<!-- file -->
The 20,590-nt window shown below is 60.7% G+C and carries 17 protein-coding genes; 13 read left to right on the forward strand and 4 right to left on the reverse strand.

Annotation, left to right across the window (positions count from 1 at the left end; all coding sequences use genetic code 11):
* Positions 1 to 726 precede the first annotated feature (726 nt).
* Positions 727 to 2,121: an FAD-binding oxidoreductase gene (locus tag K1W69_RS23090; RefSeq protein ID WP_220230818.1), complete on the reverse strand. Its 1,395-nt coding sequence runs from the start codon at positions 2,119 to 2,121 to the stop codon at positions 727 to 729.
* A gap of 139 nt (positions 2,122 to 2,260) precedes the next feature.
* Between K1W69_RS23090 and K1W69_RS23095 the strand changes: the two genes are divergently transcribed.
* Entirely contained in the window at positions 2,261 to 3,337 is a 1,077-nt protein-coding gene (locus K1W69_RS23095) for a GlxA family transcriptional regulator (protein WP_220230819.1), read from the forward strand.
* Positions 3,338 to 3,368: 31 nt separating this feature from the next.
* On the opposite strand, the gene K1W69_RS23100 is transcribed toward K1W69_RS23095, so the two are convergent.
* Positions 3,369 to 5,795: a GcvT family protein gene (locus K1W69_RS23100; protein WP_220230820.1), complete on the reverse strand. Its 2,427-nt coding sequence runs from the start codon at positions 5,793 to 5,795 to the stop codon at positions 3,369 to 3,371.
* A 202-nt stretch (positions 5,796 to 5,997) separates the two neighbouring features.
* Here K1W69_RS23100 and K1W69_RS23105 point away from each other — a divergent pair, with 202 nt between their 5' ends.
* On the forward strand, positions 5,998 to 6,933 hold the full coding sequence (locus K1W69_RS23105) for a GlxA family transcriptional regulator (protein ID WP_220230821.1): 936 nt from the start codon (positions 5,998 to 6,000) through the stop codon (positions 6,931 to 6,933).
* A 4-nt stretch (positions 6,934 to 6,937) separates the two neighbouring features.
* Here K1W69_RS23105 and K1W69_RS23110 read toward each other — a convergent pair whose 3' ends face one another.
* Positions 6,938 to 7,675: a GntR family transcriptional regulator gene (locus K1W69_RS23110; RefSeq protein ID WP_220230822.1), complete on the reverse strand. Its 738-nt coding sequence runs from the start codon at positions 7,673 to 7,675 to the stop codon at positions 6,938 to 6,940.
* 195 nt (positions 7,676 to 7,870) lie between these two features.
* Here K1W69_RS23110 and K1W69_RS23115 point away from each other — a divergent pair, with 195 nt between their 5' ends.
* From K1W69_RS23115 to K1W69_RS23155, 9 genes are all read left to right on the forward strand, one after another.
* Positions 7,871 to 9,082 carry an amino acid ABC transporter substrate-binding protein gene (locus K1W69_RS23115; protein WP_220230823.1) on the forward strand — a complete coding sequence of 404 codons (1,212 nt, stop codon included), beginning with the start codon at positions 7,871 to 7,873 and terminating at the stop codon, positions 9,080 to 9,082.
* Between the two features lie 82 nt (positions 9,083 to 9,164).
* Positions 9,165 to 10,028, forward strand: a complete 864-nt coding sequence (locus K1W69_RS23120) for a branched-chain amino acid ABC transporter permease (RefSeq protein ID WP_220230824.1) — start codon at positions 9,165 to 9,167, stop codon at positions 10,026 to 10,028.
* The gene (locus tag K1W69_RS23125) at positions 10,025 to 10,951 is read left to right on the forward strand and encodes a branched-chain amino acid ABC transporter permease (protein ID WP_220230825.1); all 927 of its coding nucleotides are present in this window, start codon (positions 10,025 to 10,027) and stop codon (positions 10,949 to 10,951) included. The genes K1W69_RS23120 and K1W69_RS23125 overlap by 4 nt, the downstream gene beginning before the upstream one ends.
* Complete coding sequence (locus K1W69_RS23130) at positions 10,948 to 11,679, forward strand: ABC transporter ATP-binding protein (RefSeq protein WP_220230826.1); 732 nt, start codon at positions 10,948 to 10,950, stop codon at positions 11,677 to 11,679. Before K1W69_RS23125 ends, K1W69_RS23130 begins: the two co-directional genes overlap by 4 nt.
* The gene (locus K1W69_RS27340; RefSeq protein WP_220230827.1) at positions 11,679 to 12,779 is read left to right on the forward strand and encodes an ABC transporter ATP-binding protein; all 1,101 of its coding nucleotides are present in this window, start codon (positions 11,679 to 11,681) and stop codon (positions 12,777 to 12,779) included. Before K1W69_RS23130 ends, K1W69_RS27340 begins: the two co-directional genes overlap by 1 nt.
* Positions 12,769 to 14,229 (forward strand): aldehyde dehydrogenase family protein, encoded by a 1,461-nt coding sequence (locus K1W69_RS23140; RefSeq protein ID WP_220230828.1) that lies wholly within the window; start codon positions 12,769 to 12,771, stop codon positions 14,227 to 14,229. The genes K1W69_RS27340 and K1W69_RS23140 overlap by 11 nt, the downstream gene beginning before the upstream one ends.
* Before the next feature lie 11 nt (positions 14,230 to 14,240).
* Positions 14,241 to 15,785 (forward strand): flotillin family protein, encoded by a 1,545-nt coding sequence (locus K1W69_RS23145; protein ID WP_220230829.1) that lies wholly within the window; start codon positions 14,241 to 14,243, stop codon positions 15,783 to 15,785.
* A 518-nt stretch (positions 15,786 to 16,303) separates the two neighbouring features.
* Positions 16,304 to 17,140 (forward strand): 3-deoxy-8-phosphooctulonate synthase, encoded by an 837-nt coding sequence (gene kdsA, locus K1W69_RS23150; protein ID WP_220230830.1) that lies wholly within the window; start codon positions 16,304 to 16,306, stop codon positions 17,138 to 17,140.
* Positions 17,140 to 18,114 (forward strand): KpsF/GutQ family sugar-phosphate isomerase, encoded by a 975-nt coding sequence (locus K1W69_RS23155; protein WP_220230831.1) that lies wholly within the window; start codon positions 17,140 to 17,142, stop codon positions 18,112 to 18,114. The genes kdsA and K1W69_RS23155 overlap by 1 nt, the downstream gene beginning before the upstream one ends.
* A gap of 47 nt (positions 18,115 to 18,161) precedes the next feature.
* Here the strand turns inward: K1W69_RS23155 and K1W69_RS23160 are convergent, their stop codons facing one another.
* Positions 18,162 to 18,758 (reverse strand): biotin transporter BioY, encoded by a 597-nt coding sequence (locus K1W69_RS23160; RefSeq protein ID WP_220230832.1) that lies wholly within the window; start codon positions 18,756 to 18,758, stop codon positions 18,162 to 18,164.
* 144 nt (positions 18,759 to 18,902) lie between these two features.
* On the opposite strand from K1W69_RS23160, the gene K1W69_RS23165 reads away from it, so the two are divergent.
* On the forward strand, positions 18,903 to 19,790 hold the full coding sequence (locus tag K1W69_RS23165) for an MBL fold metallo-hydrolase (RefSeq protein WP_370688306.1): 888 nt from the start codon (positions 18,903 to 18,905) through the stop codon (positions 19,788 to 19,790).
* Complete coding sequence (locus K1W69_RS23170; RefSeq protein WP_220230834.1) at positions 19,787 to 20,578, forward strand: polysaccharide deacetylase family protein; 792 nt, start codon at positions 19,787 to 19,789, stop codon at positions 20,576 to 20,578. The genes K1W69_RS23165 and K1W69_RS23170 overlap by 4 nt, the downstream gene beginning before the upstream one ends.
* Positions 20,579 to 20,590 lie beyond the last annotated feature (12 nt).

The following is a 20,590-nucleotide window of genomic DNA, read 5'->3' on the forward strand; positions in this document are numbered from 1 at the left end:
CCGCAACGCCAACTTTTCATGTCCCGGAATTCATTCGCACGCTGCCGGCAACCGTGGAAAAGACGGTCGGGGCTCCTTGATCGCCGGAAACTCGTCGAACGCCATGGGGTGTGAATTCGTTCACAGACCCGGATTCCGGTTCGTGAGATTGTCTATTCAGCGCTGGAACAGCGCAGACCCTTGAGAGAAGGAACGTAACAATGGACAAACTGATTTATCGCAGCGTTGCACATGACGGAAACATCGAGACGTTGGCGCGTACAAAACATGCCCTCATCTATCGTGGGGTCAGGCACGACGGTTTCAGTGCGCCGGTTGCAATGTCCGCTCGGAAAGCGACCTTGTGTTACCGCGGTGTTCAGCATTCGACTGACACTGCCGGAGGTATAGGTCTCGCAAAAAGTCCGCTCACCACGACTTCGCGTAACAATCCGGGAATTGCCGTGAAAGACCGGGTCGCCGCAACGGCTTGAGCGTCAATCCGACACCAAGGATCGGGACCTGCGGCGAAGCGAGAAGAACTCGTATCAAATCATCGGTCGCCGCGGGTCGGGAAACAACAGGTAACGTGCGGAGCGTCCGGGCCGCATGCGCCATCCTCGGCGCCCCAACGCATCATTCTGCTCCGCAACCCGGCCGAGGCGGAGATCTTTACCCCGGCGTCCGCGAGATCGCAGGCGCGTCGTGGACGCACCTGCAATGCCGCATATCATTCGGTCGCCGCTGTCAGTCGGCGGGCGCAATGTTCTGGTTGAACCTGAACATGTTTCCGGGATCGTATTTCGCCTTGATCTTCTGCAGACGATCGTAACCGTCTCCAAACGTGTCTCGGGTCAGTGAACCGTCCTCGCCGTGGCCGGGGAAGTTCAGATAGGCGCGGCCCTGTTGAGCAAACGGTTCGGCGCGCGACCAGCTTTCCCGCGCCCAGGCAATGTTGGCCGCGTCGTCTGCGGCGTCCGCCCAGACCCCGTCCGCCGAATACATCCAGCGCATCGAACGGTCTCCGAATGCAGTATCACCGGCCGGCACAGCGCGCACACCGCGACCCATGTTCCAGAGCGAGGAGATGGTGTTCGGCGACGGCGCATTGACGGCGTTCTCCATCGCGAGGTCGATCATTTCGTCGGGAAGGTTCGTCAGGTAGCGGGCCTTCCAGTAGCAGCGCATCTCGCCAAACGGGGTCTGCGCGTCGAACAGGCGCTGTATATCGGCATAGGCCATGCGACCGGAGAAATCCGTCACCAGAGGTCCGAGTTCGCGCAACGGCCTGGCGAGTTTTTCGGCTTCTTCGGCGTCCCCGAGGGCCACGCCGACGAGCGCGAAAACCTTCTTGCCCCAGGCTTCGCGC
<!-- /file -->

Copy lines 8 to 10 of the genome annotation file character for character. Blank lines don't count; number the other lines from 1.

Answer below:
* Positions 3,338 to 3,368: 31 nt separating this feature from the next.
* On the opposite strand, the gene K1W69_RS23100 is transcribed toward K1W69_RS23095, so the two are convergent.
* Positions 3,369 to 5,795: a GcvT family protein gene (locus K1W69_RS23100; protein WP_220230820.1), complete on the reverse strand. Its 2,427-nt coding sequence runs from the start codon at positions 5,793 to 5,795 to the stop codon at positions 3,369 to 3,371.